Someone said to me many, many years ago, “You look so happy! You must have been fortunate. You must have had an easy life.” I said to her, “I’d like to think that I did, but the truth is I didn’t.”
I didn’t have an easy life. My mother passed away when I was three years old and my father had to take care of eight children. He was a fisherman, so he went out to sea for a month and then came back home for one week. So I hardly saw my dad.
Our family was on the poverty end—not starving or anything like that, but on the poverty end in Vietnam. And the Government at the time was a Communist system, so my dad left the country with me and my brother as refugees, and then my sisters came later on a different trip.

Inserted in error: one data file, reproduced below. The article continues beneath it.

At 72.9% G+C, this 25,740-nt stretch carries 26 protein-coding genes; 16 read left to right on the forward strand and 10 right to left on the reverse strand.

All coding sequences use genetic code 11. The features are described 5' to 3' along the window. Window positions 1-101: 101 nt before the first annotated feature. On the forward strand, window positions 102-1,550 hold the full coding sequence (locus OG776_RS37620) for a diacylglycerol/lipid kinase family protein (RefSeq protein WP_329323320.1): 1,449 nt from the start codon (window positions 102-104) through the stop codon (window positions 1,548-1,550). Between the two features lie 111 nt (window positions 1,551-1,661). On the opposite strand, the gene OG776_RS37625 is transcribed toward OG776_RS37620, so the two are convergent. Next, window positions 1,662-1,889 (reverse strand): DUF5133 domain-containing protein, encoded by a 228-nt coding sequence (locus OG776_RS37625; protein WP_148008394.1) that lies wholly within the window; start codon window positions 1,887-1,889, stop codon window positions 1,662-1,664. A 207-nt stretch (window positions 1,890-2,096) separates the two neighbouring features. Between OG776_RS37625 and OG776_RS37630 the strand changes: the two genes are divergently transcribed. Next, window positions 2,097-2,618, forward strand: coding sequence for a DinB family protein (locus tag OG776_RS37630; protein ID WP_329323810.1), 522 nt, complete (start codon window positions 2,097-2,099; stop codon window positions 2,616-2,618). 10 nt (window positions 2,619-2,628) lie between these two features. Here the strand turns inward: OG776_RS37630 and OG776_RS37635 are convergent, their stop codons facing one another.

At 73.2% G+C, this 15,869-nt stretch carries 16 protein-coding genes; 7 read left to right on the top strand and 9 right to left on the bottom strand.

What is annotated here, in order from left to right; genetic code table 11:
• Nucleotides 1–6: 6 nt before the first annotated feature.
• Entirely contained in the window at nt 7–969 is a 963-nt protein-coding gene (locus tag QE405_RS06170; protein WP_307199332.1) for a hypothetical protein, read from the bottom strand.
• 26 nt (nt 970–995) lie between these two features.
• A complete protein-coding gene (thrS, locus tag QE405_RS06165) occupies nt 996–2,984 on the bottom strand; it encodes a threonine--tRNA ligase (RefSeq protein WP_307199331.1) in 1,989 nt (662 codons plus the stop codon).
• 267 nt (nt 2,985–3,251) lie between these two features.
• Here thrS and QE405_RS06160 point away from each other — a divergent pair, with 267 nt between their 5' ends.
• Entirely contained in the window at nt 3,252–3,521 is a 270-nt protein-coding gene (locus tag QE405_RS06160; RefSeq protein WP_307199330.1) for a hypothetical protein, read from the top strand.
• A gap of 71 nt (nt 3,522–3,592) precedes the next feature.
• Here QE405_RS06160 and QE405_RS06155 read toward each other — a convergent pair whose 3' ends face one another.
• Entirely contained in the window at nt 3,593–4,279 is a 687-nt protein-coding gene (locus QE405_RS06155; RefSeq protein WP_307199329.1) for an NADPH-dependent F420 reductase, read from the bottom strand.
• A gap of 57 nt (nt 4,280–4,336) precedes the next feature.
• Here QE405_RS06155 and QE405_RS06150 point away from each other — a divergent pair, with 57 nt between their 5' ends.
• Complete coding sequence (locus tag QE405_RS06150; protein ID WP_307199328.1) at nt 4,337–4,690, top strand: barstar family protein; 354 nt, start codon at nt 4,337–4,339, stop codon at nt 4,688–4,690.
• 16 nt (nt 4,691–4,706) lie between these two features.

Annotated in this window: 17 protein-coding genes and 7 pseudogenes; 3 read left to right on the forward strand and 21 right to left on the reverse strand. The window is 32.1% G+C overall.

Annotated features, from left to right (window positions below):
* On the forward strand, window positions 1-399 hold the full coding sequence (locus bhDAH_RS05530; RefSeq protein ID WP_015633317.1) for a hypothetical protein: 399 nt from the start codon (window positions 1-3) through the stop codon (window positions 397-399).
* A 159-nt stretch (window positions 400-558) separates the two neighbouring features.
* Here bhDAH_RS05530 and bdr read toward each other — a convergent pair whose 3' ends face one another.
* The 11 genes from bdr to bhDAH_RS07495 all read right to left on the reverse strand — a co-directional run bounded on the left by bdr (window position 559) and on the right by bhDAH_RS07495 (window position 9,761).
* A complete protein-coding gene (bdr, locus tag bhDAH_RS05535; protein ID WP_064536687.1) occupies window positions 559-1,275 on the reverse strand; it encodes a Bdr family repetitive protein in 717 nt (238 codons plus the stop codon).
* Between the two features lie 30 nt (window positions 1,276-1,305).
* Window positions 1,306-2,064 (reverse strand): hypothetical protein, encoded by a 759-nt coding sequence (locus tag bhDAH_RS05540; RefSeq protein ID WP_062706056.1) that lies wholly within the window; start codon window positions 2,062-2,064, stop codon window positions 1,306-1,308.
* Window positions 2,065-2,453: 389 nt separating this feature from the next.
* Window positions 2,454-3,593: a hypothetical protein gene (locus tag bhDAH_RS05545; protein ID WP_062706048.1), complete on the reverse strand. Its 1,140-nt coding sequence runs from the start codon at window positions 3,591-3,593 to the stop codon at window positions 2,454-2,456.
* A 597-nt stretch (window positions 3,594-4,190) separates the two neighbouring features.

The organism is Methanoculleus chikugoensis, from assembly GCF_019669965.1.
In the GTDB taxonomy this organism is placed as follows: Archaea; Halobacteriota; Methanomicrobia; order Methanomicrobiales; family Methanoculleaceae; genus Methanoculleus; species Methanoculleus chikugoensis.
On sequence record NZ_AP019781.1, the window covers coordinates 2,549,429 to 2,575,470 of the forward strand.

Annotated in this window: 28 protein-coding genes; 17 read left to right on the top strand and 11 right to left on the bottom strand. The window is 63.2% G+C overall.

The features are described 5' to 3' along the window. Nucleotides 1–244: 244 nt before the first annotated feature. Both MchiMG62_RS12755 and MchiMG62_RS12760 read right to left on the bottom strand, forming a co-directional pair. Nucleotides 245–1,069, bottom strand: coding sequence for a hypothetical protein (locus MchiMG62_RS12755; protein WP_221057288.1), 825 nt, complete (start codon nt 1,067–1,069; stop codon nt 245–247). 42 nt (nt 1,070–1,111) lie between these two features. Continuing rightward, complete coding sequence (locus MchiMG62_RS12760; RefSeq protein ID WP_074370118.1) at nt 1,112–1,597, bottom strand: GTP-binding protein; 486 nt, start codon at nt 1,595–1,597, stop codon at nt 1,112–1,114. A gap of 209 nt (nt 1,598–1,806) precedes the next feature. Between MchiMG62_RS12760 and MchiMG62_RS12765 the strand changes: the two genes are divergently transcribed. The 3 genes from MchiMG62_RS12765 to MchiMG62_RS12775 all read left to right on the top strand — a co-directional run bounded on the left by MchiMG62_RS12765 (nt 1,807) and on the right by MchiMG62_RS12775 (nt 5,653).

We were in the refugee camp for a year before we came to Australia, with hardly a cent in our pocket. We didn’t know English.
My dad never walked me to school—I just walked to school myself. My school lunch was just two oranges most of the time. Later on, I cooked fried eggs and had it with white bread. Then I had that for lunch every single day! Eggs and white bread. Eggs and white bread.
And when we ran out of oranges, I’d ask my dad to drive me to buy a box of oranges, because it was cheaper by the box. But my dad said, “No, if you want oranges, you have to get the box yourself.”So I’d ride my BMX bike 20 minutes to the nearest fruit shop and buy a box for around $10 at the time, and I’d put the whole box on the frame of the BMX bike. I would ride home balancing the box on my legs and I was embarrassed, hoping no one from school saw me doing this. I tried to get home quickly, hoping that the box didn’t fall down all over the road.